Alton Evening Telegraph from Alton, Illinois on April 26, 1950 · Page 23
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Alton Evening Telegraph from Alton, Illinois · Page 23

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Alton, Illinois
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Wednesday, April 26, 1950
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Page 23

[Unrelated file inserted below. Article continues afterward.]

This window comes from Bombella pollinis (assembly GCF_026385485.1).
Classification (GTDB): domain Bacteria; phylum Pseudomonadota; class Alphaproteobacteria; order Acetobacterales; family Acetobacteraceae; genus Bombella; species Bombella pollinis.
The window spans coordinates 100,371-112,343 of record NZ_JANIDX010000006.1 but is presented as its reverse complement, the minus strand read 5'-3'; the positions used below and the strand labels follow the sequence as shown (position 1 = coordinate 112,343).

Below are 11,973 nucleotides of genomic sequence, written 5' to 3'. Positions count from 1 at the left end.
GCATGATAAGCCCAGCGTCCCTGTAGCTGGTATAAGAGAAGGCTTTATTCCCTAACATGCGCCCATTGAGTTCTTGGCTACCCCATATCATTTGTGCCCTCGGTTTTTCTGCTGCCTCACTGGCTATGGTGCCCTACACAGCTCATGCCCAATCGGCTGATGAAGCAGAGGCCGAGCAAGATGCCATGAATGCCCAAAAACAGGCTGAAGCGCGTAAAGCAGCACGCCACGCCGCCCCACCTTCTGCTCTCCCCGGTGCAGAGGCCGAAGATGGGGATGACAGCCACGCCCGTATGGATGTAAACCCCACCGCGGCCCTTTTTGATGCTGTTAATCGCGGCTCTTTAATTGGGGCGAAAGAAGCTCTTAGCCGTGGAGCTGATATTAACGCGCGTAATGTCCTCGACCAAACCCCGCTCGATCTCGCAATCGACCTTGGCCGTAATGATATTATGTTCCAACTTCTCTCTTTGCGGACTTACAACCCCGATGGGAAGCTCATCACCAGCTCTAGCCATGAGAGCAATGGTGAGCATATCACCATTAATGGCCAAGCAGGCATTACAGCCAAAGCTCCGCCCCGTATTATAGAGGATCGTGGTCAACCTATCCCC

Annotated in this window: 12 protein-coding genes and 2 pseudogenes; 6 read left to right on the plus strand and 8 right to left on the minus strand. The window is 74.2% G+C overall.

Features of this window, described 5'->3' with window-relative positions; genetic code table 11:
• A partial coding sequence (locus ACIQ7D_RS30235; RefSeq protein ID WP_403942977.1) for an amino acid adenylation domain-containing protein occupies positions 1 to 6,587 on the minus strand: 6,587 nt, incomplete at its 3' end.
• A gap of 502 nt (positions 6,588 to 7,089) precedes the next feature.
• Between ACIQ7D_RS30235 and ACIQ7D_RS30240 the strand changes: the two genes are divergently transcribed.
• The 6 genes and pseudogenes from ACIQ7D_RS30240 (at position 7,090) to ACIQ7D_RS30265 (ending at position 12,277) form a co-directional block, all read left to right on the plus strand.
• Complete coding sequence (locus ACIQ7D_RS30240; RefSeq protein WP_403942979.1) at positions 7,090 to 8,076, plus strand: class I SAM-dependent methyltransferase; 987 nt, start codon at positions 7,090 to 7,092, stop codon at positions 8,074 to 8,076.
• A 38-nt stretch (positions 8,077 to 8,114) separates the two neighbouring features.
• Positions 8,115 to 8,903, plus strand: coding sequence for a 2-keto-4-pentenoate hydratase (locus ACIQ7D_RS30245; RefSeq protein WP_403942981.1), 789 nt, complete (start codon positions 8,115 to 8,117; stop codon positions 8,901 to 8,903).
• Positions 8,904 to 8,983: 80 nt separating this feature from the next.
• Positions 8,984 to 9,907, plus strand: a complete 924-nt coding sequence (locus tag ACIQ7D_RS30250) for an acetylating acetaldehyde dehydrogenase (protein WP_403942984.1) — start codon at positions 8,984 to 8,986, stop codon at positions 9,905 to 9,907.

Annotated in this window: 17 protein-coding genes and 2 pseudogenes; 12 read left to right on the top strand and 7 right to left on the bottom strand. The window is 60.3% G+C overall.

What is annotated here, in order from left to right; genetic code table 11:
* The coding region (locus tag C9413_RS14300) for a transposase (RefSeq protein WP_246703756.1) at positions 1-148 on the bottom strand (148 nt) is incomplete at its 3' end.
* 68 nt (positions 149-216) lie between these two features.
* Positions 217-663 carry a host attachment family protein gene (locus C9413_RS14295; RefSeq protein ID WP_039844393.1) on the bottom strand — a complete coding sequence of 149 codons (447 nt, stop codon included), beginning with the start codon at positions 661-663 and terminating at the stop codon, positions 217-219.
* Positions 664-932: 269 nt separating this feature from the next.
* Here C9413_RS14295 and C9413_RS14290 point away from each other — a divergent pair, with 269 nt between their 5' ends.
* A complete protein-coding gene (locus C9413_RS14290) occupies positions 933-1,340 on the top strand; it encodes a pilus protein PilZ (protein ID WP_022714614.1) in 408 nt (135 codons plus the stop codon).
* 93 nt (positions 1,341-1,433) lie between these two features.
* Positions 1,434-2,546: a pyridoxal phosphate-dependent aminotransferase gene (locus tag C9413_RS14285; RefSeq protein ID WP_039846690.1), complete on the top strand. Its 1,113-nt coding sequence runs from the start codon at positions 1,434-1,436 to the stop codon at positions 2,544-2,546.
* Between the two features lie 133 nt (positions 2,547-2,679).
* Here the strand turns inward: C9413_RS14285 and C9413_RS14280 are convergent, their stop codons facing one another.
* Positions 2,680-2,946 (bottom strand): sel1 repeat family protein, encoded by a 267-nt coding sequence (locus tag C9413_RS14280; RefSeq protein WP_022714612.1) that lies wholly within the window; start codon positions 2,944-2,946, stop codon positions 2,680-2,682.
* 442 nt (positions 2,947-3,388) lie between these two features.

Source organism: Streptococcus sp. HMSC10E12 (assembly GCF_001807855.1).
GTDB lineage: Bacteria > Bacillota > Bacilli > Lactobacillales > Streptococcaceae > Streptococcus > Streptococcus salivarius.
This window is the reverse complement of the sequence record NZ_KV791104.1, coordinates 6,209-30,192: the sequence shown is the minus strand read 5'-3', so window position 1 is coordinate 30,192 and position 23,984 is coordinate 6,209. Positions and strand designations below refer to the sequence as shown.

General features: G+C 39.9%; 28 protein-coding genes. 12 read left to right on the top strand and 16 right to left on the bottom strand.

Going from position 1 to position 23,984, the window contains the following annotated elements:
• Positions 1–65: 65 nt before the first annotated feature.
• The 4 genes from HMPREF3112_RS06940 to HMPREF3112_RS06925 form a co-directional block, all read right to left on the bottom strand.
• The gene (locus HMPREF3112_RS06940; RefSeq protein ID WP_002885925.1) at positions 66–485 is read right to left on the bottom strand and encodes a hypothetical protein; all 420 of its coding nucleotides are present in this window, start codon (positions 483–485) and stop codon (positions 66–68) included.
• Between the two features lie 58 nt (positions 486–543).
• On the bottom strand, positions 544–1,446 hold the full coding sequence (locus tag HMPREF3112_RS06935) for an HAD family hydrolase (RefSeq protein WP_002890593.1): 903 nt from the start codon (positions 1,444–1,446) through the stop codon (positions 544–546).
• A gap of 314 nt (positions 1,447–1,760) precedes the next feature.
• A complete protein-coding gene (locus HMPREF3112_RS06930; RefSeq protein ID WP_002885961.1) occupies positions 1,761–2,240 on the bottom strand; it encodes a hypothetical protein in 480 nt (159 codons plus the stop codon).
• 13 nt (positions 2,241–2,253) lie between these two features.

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f AGfi ALTON EVENING TELEGRAPH WEDNESDAY, APRIL 28, Wood River Wins Triangular Meet With 66 Points Alton, Roxana Score 37 Points Each; Redbirds Take Junior Division Gardella Sold By Cardinals to Houston Buffs By JOHN FOOMT Telegraph Sport* Editor Before a good sized crowd tha braved the chilly weather to watch the Wood River Oilers, paced b Bill Perrin, took top honors In th first night track meet of the Olle season Tuesday night, scoring 6 point* to 37 each for Roxana nn Alton High. The Redbirds of Alton High wo the junior meet, however, scorln 61 points to 41 for Wood Rive and 23 for Roxana, Perrln Was the outstanding per former of the meet. The Olle Junior entered four events nnd ra on the relay team. In none of thes did he do worse than second. Per rln won the pole vault nt 11 feel took the 200 yard low hurdles will a time of 22.3 seconds, nnd rnnkei second In the shot nnd bronr! .1uni| Ills relny quartet, nlso plncod xor ond, giving Perrin n lotol of 16 : v points for his evening's worlc. Porrln teamed with Hnlpl Scogglng and Lowell Petitt to pro tcct the Oilers In their wcake events. Scogglns also placed In foil events, placing first in tho hlg! hurdles, third behind Perrln in th lows end third behind Perrtn in the pole vault. He also placed fourth behind Petltt in the high Jump Petitt won the high Jump and wa second in the discus. Each of the three schools In th meet had a double winner. Added to Wood River's Perrln were Bob Fowler of Alton High, who won th shot and discus, and Walt Steffen of Roxana, who took the 100 nru 220-yard dashes. Dwlght Barbary, of Alton High was second high scorer to Perrln in the meet, however, as he placed in four events also. He won the broad Jump, took second In the low hurdles, and third In both the high jump and high hurdles for a tola of 12 points. The real Oiler strength wus in tho distance runs, however. In tho 440, 880, and mile a total of 33 points were awarded, (Eleven points In each event with four places on a 5-3-2-1 basis). Of tho 33 points in these three events, the Oilers took 26 giving Roxana only five and Alton High only two. The half mile, was won by Charles Tweedy of Wood River with John DlPaolo taking second for tho Oil- ers'and Don Brooks taking third for Coach Fred Scharf. These places were* good for 10 Oiler points. In the mile, the Oilers scored nine points with Bob Hall winning, Bil Grable taking second and Clarence Jackson running fourth. And In the 440-yard dash, Ron Gllworlh took top honors and Jack Lash ley placed third for a seven point total. Bird Junior* Star In the meet, the Oilers took seven firsts to three each for Alton and Roxana. , In the Junior division, the'Red- birds ruled the roost, however. The Alton High Juniors took six firsts to five for Wood River and one foi Roxana. Don Harrison paced the Birds in the junior events, and was high man in the meet, scoring 16>/4 points on firsts in the 100 and 220- yard dashes, a second in the 50- yard sprint, and a third In -the broad jump adding to his winning relay team share. Right behind was Pat Qulnn, of Wood River, who took 15% points on three firsts, in the 50-yard sprint, the broadjump and low hurdles, plus his second place relay points. Nat Wilson, of Alton High scored 314 points, winning tho shot, taking second in the 100 - yard dash and placing third in the high jump and 50-yard dash. He also ran on the winning relay team. Other first place winners in the junior events were Dressier of Alton in the quarter mile, King of Al ton in the half mile, Schneidemeyer of Roxana in the discus, Council of Wood River in the high jump, and a tie between Council of Wood River and Yarnell of Wood River In the pole vault. SUMMAltY Senior Division 100-YARD DASH—Steffen (R) Heeren (A) Warford (WR) Gillen (A. Time 10.5, 220-YARD DASH,—Steffen (R) Buck (R) Heeren (A) Cutforth (A), Time 23.4. 440-YARD DASH — Gilworth (WR) Buck (R) Lashley (WR) Graham (R). Time 55.5. 880-YARD RUN—-Tweedy (WR) DiPaolo (WR) Brooks (WR) Graham (R). Time 2:11. MILE RUN—Hall (WR) Grable (WR) B. Wilson (A) Jackson (W). Time 4:53.0. LOW HURDLES—Perrln (WR) Barbary (A) Scogglns (WR) Busse (A). Time 22.3. HIGH HURDLES — Scogglns (WR) Williams (R) Barbary (A) Cutforth (A). Time 16.7. SHOT — Fowler (A) Pen-In (WR) Anlck (A) Brown (R). Distance 44.0, DISCUS — Fowler (A) Petltt (WR) Anick (A) Turner (WR). Distance 124.0. POLE VAULT — Perrln (WR) Gray (R)' Scogglns (WR) Hoyt (R), Height 11.0. HIGH JUMP—Petitt (WR) Williams (R) Barbary (A) Scogglns (WR), Height 5-7H. BROAD JUMP — Barbary (A) Perrln (WR) McClelland (R) Va. sey (R). Distance 18-4H- RELAY — Roxana (Steffen, Buck, Cray, Granham), Wood River. Time 1:40.2. Junior PJvlalon 50.VARIJ PASH—Qulnn (WR) Harrlwn (A) Thobbs (A) Sajjds (WR), Time &1> JOOtVARP DASH—Harrison (A) N. WlUflO (.4) Stovtr (WR) Van" „' Tim* loj. PAJSH—Harrison (A) Giants Defeat Phillies; Dark, Stanky Shine tlt'tn It) Plnyitr Llpon.sn Prlriily.21) KHI,.1I> Werl*.rf MuHln.lf Oroth.cf Kryho«kl,lb ainilierg.a Truckn.p Ilmittcrnun.p ARR 4 a 4 0 3 0 4 0 0 0 Drown* (t) H Pluyer I Union.** I Knkuvlf IHIovsra.cf 4t,i>nhnrdt,lb OWnntl.rf JLoUnr.a OCJiullne,3b IColcmnn OSnrwnern.nb OMo«« Krttlnw Friend .2b Htnrr.p Ar/l Bltetor.p Atl n H .1 0 0 4 1 1 .102 n o o 4 0 0 401 a o o i o o n n n o n o nu 2 i i no n o n o n 1 o Talnl* . ...37 8 It Total! ,11 3 a INNING 1 t ,'l 4 H 6 7 B 0 Tiger« n n 3 a 1 n n i) o- i> nrowni n n n 000011—2 fly .10 K I'rcfM .Sports Writer They snickered when the New York Giants traded away all that power to the Boston Braves for defense-minded Eddie Stanky and Alvln Dark. They smiled knowingly when Sid Gordon returned to the Polo Grounds In a Braves' uniform and almost slnglehanded whipped his former mates with n pair of home runs. One came with the bases oadod. They laughed as Will Marshall, Buddy Kcrr and Gordon continued o star for the Braves while Stanky and Dark tllrl nothing at bat or in .he field to distinguish themselves. The laughs turned to jeers when Stunky nnd Dark messed up a po- enllnl double ploy that cost the jlnnls n ball game. All this happened during tho first season. But yesterday started a lew week—with different results. Koyslono Slurs While Gordon, Mnrshall and Kerr tvere held hltless by Joe Hatten as he lefthander pitched the Brook- yn Dodgers to a 3-0 triumph over ioston, Stanky and Dark were parking the Ginnts to their first riumph of the season. The pair eachcd base five times as the Slants defeated the Philadelphia 'hlllies, 8-4. Tho pair also excelled n the. field. Stanky proved he was still an excellent leadoff batter by drawing n pulr of walks and singling In five rips to the plate. Ho scored twice. Slnnky now has received seven 'rep passes and scored five times n five games. Dark walloped a home run and louble In four times at bat to boost ils batting average to a lofty .421. Jntll yesterday the Keystone combination had not driven in a run ior cracked an extra base hit. Hatten allowed only two singles at Boston, as the Dodgers regis- ered their fifth straight triumph allowing their opening day loss to he PhllH.es. He retired 23 men in succession between Bob Elliott's second inning single and Connie iynn's ninth inning walk. Sam Jethroe followed Ryan's walk with a single, but Hatten got Marshall .0 end the Inning and the game. Riuchl Win Vic Raschl became the first New York Yankee pitcher to go the 'oute, pitching a 6-3 victory over he Athletics In Philadelphia. .It vas Raschl's twelfth victory over ho Mockmen. The Yankees played without Tommy Hcnrlcl), who suffered a recurrence ot his knee In- ury In batting practice, Detroit's Tigers won their fifth ;ame in six starts, defeating the Browns In n St. Louis night game. Virgil Trucks had a one-hit shutout for seven innings but homers by Hank Arft and Dick Kokos and double knocked him out ot the >ox. Art Houlleman stopped the Brownie uprising In the ninth to arosarve Trucks' second victory. Rain and wet grounds forced the jostponement of the Boston Red 'O.x-Wushington and Cleveland- Chicago games In tho American League and the Chicago-Pittsburgh CINCINNATI, April 26. UPt-tt'g hnr-k to thp minors for Danny Oardelln, the half-pint outfielder who raused baseball a lot of le- gnl headache*. Thr- SI. Louis Cardinals sold Ihn former Now York Glanfs fly hnwk to the Houston Huffs of HIP Texas LeaRiic outright for en undlsclospfl sum ynsfprdny. Gardella said: "I'm glad to know where I'm finally bottiR plnrert. I'm supposed to fly to Si. Louis tomorrow to sec Fred Salgh and I have no definite plans beyond that. I'm working for the organization and when they send you 1 somewhere you have to go. I'm sure Mr. Salgh and I will come to terms and I'll go to Houston and play the best that I can." The shift to Texas Is just another milestone In the ttimuHous career of the 'Htlc New Yorker who came out of the minors In 1941 to Join the NPW York Ginnts. He and a score of othor major leaguers wore hnnlshert for .lumping to the "outlaw" Mexican League. In February, J9'I8, GardeHa sued baseball officials for $300,000 damages, .contending his banishment was illegal and deprived him of a livelihood. He challenged baseball's reserve clauoe as a violation of the anti-trust law. When Commissioner A. B. Chandler forgave and reinstated the "Jumpers" last year—before their five-year suspension was up —Gardella held firm and said he would continue his suit. But last October during the World Scries Gardella unexpectedly announced he was dropping his suit. Under Ills reinstatement he went to the St. Louis Cardinals. Sarazen Says Locke Should WintLS. Title itover (WR) Longshore (R) Hook A). Time 24.3. 440-YARD DASH—Drossier (A) Fines (A) Schmittllng (R) Fergu- on (A), Time 60.0. 880-YAHD RUN — King (A) Schmlttling (R) Straut (R) Gus- 1» (A). Time 2:24. 108-YARD LOW HURDLES— Qulnn (WR) Dressier (A) Fergu- oh (A) Stover (WR). Time 13.0. SHOT—N. Wilson (A) Hachman R) Thobbs (A) Sands (WR). Pis- ance 49-5H. DISCUS — Sohneidemoyer <R> Manahan (WR) Hachman (R) Sands (WR). Distance 105-9. POLE VAULT—Tle for first Yarnoll (WR) and Council (WR). "le for third Dtllow (B) and Fluck A). Height 10,0. HIGH JUMP — Council (WR) Dressier (A) N. Wilson (A) Spurgeon (A). Height 5-H, BROAD JUMP—Quiiin (WR) Haas (R) Harrison (A) Thobbs A). Distance 18-1. RELAY—Alton (Harrison, Wilson, Hook, Terrell), Time 1:43.5. By WIU NEW' YORK, April 26, (/Pi- Cone Sarazen flpures the U. S. Open golf championship is goitiR on a long ride Uils year—all the way to South Africa. The winner? Bobby Locke, the nerveless money collector from Johannesburg. "I've been thinking a lot about the tournament," the dumpy Connecticut squire snid today, "and every way I look at it it comes out Locke." The U. S. Open title has been carried out of the country only twice in history nnd not in the past 30 years. Harry Vnrdon, the famed English preclsionlst, won at Chicago in 1900. Ted Ray, Vardpn's longtime partner nnd the powerhouse of his era, was victor at Inverness In 1920. The 1950 open will be played at historic Merlon Golf Club near Philadelphia June 8-9-10. Sectional qualifying begins May 22. "Merlon is a real test of golf," the 48-year-old Sarazen, a two- time Open winner (1922-32), said. "I think it will take two things to whip H--B good head and a good swing. I like three players —Locke, Sammy Snead and Jack Burke jr., but of these I give Locke the best chance. "He Is smart. He has the steady game for a course that will break your back and heart on the slightest provocation." Locke cleaned up on the U. S. professional circuit two years ago. He was banned by the PGA last y< • aft he tr ' - * sonv : rp words with the pro golf fathers. But now everybody has kissed and made up. Gene doesn't count Jimmy De- Maret, the current glamour boy after vlctorl In th: Masters and Atlanta tournament, as a threat. "I don't think he won the Masters, I think Jim Ferrier lost It," Sarazen said. game in the National. Cincinnati and St. Louis were not scheduled. PAT QUINN, Wood River sprinter, edged out Don Harrison in the 30-yard sprint in the junior division of the Wood River triangular tuck rneel Tuesday night. Harrison and Oumn were high scorers in the junior division v/bch was won by Alton. Wood River won tho senior division—Staff photo in The With John Focht We had a talk recently with Alton High's football coach-to-be, Roger Grove, and he was welconA- Ing the chance to conch'the Alton High Irnck team also. His tneory, like a lot of others, is that a track team is a good place to discover football talent and keep in condition the talent already discovered. Which to us seems logical. It apparently seems logical also to other conches In the area. Fred Scharf, at Wood River, is coach of both football nnd track as In Earl McLane of Roxana. So is Warren Harris at Kdwarclsville, to keep it close to Alton. We could cite others, in the Southwestern Conference for Instance, The football coaches present were drooling at some of the prospects that showed up In the freshman-sophomore end of the triangular meet at Wood River Tuesday night. Some of the big boys, only sophomores, who are well developed, have nice coordination, nnd can move, made the grid mentors' eyes glisten. And inasmuch as Alton High won the junior division of the meet, things among the younger generation may be looking up for Grove, If the young trackmen decide to report for football come fall. We note that Danny Gardella has been sold by the St. Louis Cardinals to tha Houston Buffs of the Texas League. All of which brings back fond memories of the big debate not too long ago concerning the baseball reserve clause. Al Wldmar, Brownie pitcher, came to terms with the DeWitts recently after holding out for some time nnd, among other things, threatening to sue baseball for keeping him from earning a living. Which may be a cue to future salary operations on the part of major leaguers. Come spring, and. the boys may line up In court to sue baseball Instead of sulking in their home towns or hanging around the training camps dickering for raises. The theory Is apparently that organized baseball will go to almost any length to prevent' a suit being brought against its sacred reserve clause. Which does more than all of the lawyer-talk we've heard to convince us that -the reserve clause must be illegal. Unfortunately, there seerns no hope for the rookie to use the legal means of gaining advancement. Otherwise, a kid might, with the correct advice from legal eagles go from class D to the majors on the strength of a couple of threatened law suits. But, we advise our minor leaguers not to try it. There Is always the possibility that instead of being outlawed by organized ball for jumping the contract, the kid might be declared a free agent and be deprived of his living, not by the reserve clause but because no one will hire him to play baseball. A letter we printed Saturday concerning the relative merits of Indiana and Illinois high school basketball has stirred up considerable comment. We can take no credit for the fact that most of the opinion we have heard expressed agree with our thesis— th'at Illinois plays better prep basketball. This being Dllnois, such is natural. But we might mention that we did not expect quite such a rapid and verbal rallying around the old Illinois flag as we have received. Nor do we think that the kid who wrote the letter thought that quite so many fireworks would result. Allen Annexes Two Flyweight Championships LONDON, April 26. (/PI—Terry Allen of London today held the British and European flyweight championship but indications were that he would have to Improve to whip Hawaii's Dado Marino, the No. 1 challenger. Allen, a 24-year-old fruit peddler, captured the British and European crown yesterday by out- pointing Honore Prates! of Marseilles, France, in 15 rounds at Harringay Arena. Allen weighed 111% to his foe's 110. The title had been, left vacant by world champion Rinty Monaghan of Ireland when he retired last month because of ill health. Allen, avenging a decision scored over him by Prates! almost a year ago, won mostly on accurate left jabs. Prates! fired a lot of punches in the late rounds but his rally was too late. The Frenchman was warned several times for holding by Referee Moss Peyong, who temporarily halted the fight In the fifth round to have an interpreter stress the rules to Honare. Marino's challenge for boxing's lightest crown is backed by the U. S, National Boxing Assocltlon. FOR WHEEL ALIGNMENT SERVICE IT'S CHILES MOTORS Alton's Plymouth-Desoto Dealer 112 W. FOURTH ST. • DIAL 3-S6S8 OVERHAUL JOB OR NEW BATTERY WE GIVE EAGLE STAMPS The biggest or the smallest auto repair job is tackled with the greatest of ease by our skilled mechanics. Don't wait until it's too late or too costly ... bring your car around for necessary repairs nowl We guarantee rapid, satisfying service. • Ultra-Modern Garage and Equipment • Factory-Tralned Mechanic* • Speedy, Efficient Service • Satisfaction Guaranteed ALBRECHT CHEVROLET, INC. The Best Place TQ Do WANN (Stenoy) STONECJPHEB- 8wvjg« 222 AITON4PWAI05VIUI ID, W000 IIVII Marquette Not Able to Match St. Joe Hitting St. j«i«»h (Ml H Player 0 OMO!«ly,M 0 lV«Ufhn.3b 1 . OSmlth.lh oDttbyM 1 OB.W«il«,ab I OKlng.rf t JSUntort.cf 0 drhomafi.p ABRM 833 6 1 0 491 4 i a 4 1 1 9 3 1 9 1 0 ail 4 t 2 MtfqotU* (1) cJ&fft Moll.5 4 rhomiCMk,8b « Oorman.If 9 PrulKii.lb 3 DleielK'p.n 1 Ohley.rf a Kortc.ef 3 Tlnn.p 3 Totals .. .26 7 4 Total* ..,.321413 INNINO 1 2 a 4 5 8 •> Marquttt* • 040020 1—7 St. Joseph .110071 x—14 The Marquette Explorers were unable to match the hitting power of St. Joseph's of St. Louis Tuesday afternoon and lost a 14-7 decision. The Explorers were able to touch Thomas, St. Joe Pitcher, for only four hits but took advantage of 11 bases on balls and three host errors. Marquette made a game of It until the fifth Inning. St. Joe's look a 5-0 lead In the first Inning but Marquette came back In the second stanza with four runs and the frame ended with St. Joseph's leading 6-4. Marquette tied the score In the first of the fifth with two runs, but St, Joe's came back In the last of the frame for seven runs to ice the game. Anothei St. Joe run In the last of the sixth made It 14-6 before Marquette pushed one across In the first of the seventh before the game ended. Joe Finn, pitching for Marquette, gave up 13 hits, including a home Vcstcr dny'Jt Sfitr« fit fttB ASSOeBmt) PRK88 SATTtNO— Phil RuMUtd. ¥«flk«» — 8s «, Reid BftvM to two linnet <« winning Memorial at Tech For Bill Alexander ATLANTA, April 28 WP)—Georgia Tech's famed W. A. Alexander was burled yesterday, and two hours later the school's athletic board authorized construction of n $2,000,000 physical training center as a memorial. The board also named Bobby Dodd to succeed Alexander as athletic director. Dodd, former star quarterback at Tennessee, took over head coaching duties from Alexander after the 1944 season. Dodd came to tech In 1930 as Coach Alex's assistant. As a student, coach and athletic director, Alexander had been at Te/:h 44 run by E. Wells of St. Joe's, while striking out seven and walking six Thomas walked 11 and fanned 10. Only other extra-base hit In the game also went to St. Joseph, with Slanton getting n double. Larry Kortc, Marquclle center fielder, had two of the Explorer lilts In three trips to the plate to lead the Marquette batters. The other Explorer hits went to Clem Noll, the catcher, and Harold Thomeczek, playing third. For St. Joe's, Smith, at first base, had three for four for the afternoon, and Mosely, playing shortstop, had three for five, and scored three runs. Homer Clark Jr. Ties for Title In Reno Shoot ' RENO, Apr.ll 26 <#)—After sis days of hot trap shooting, the flip of a coin decided the champion* ship of the Reno Flyer Roundup. Homer Clark jr., Alton, 111., and Herscheli Cheek -of Clinton, Ind., tied at the end of the roundup yesterday with 142 x 150 for the trophy. They spilt the cash prizes. A flip of P coin gave Clark the trophy donated by the Reno Trap and Skeet Club. Salkeld, Kress Sold to Minors CHICAGO, April 26. </P) — Two White Sox importations from the National League, catcher Bill Salked and first baseman Charley Kress, have been sold to minor leacues. The Sox yesterday sent Kress, reportedly bought from Cincinnati for $40,000 lost season, to Houston of the .Texas League. Salkeld, purchased from the Boston Braves during the winter, was sold to Seattle of the Pacific coast league. years prior to his death Sunday. The Memorial physical training center will have a total seatnlg capacity of 16,000, with 10,000 seatl for basketbal games. PhCM 4-4338 ,O1 You wouldn't drive -through •this...but ordinary driving gives your car a worse beating! FLYING ROCKS AND GRAVEL, ROAD CHEMICALS AND MOISTURE GIVE YOUR CAR'S ONOERBODY A TERRIFIC BEATING ALL YEAR ROUND. "UNDERSEAL* RUBBERIZED COATING PREVENTS THIS DAMAGE WITH ATOU6H JfelNCH HIDE OF PROTECTION SPRAYED ON YOUR CAR'S ONDERSURFACES. 'UNDERSELL" HOLDS BOLTS AND FITTINGS TIGHT...DEADENS ROAD NOISES, SQU6ARS AND RATTLES. *UNDeR6EAL" INSULATES TOO...SEALS OFF HEAT, COLD, DOST, DRAFTS, FUMES. SEE HOW THE % fNCH.RESUENT COAT1N6 OF "UNDERSEAL* REPELS FLYING ROCKS. MUFFLES THE RACKET Of GRAVEL ASAIWST FENDERS. BUT UNPROTECTED /METAL OR THIN, MOM-RUBBERIZED COATIM6S LET STONES POUND AGAINST FENDERS, CAUSING SMALL DENTS, *PM6 MARKS AND RUST BLISTERS. INSIST ON FULL % INCH THICKNESS TO PROTECT YOUR NEW CAR INVESTMENT 0« wrt you gut mn u > Hit arr UNDERSEAL COATING ftp* «* fcy*MNN«0TA MMINO « MM. CO. H FAN- 4. Ask for 3-M UNDERSEAL At These Dealers: Albnoht OhivroUt Fliutt Motor 09. JiruyvlU* Foitir Qltit Motor Of. i Hoifirt Broi.t Ino, Jonit Motor Co, liland Kreld Motor Do. Oliver Qell Motor Oo. Jtrieyvtllt Phil Reilliy Bulok Ray Motor Oo, Riilliy Broi.—Ohwolit Rixroit Moton Stuart Motor Co. Suodirlind Motor Oo,